Throughout literature the vow has been important. Nietzsche made a lot of hay from the idea of a man who was so noble and strong as to make promises and keep them. You think what's important here is keeping the promises. But it's the other part, making promises, that is a sign of the ubermensch. Salman Rushdie has made plots turn on the vow, and he's only a recent example in large novels of the force of the vow, which frequently is magical.

Of course in monasteries and religious orders everywhere the vow is central, even if not effective in making the oath-taker a better person.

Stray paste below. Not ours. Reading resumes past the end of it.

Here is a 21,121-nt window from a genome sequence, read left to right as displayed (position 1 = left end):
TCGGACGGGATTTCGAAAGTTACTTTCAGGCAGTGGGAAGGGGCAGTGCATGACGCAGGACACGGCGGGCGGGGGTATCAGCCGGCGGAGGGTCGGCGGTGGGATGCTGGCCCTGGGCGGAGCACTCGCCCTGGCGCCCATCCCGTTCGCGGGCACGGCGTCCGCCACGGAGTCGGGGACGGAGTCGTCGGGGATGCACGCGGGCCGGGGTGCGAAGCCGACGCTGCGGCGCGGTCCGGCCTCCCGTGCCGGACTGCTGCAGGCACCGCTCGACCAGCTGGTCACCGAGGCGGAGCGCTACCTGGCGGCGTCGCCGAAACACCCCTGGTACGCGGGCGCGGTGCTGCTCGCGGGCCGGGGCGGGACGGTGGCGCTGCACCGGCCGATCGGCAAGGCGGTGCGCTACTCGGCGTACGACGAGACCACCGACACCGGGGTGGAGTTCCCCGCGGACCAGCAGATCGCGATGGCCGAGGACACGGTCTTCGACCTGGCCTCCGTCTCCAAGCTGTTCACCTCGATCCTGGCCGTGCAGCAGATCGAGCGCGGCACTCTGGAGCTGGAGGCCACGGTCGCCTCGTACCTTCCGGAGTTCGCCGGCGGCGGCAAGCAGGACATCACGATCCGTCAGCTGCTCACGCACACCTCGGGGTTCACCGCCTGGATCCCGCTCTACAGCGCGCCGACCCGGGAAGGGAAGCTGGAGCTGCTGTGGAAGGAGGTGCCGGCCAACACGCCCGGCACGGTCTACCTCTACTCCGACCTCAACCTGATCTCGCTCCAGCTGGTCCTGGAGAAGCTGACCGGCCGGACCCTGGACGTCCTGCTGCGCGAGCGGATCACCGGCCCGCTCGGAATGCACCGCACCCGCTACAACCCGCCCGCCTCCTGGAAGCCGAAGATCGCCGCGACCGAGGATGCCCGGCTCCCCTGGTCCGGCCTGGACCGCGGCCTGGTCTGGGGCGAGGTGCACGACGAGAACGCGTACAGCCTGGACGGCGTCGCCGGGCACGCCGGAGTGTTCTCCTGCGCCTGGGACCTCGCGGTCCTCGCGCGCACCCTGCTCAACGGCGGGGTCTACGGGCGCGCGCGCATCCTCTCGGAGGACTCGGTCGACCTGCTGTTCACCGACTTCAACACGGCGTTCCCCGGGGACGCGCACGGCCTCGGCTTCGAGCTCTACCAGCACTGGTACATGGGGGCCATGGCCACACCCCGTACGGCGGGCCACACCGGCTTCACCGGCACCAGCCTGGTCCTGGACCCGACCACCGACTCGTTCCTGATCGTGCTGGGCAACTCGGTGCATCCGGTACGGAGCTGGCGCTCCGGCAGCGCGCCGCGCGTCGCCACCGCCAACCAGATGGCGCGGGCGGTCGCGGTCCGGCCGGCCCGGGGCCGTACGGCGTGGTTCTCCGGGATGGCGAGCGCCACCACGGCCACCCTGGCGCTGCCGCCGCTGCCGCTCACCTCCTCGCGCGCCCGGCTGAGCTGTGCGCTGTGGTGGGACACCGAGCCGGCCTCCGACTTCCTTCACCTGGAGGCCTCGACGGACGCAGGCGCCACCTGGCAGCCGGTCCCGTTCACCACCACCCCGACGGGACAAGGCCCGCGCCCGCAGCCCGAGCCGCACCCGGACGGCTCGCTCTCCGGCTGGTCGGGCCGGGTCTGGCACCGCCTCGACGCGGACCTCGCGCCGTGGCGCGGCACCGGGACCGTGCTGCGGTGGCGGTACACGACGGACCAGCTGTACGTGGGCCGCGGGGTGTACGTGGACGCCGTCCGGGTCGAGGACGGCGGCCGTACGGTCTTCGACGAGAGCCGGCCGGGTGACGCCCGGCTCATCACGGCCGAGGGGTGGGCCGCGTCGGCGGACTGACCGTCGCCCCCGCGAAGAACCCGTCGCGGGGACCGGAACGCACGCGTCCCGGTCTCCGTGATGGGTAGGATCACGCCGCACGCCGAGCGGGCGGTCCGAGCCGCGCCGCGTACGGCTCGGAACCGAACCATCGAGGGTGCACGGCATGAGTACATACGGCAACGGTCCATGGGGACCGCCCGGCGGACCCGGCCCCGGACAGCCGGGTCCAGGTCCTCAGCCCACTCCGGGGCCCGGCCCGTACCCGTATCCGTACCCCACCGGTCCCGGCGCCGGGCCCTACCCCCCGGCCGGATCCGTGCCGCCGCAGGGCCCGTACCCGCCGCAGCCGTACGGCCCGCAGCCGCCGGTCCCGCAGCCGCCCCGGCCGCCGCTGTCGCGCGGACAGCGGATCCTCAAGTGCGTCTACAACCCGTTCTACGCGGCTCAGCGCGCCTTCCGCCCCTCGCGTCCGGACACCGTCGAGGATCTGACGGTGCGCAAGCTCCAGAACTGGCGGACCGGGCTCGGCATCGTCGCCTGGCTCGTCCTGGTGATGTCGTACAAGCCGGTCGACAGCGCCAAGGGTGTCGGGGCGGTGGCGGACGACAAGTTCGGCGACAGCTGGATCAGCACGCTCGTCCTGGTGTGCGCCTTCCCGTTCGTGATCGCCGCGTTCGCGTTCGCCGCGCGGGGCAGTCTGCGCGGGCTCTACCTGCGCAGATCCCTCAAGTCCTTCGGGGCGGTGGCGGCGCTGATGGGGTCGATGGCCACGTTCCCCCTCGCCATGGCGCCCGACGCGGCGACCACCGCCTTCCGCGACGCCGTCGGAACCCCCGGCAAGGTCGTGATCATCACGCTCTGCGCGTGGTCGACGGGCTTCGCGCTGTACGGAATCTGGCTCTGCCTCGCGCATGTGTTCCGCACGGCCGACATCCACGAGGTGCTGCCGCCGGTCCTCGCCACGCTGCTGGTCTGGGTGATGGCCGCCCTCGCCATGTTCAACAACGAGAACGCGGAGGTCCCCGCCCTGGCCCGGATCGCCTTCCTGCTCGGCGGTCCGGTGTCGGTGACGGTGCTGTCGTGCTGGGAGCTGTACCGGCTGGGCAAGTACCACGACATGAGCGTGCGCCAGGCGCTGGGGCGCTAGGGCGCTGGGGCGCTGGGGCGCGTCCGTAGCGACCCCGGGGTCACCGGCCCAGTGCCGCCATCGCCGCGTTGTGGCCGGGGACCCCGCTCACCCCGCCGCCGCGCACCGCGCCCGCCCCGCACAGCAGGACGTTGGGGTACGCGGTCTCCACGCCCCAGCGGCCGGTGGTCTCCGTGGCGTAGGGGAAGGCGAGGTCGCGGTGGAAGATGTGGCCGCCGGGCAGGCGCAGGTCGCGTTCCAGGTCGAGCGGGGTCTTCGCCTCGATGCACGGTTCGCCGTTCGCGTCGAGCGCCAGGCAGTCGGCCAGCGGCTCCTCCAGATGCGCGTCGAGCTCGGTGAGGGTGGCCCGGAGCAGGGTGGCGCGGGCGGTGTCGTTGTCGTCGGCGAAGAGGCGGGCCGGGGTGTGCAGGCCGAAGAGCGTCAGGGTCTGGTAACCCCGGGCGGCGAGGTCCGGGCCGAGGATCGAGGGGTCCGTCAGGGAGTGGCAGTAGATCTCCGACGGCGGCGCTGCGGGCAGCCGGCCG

For the community, a vow has a special character, for it binds people together for the sake of an idea that transcends them all.

Presently we take no vow. It seems worth including, however, in the annual re-commitment ritual. It deepens one's living into the idea, and strengthens the convivial bonds between people, which are prone to dissolution under the pressure of sad human emotions: anger, envy, jealousy. The vow carries the easily distracted over the rougher patches of the river.

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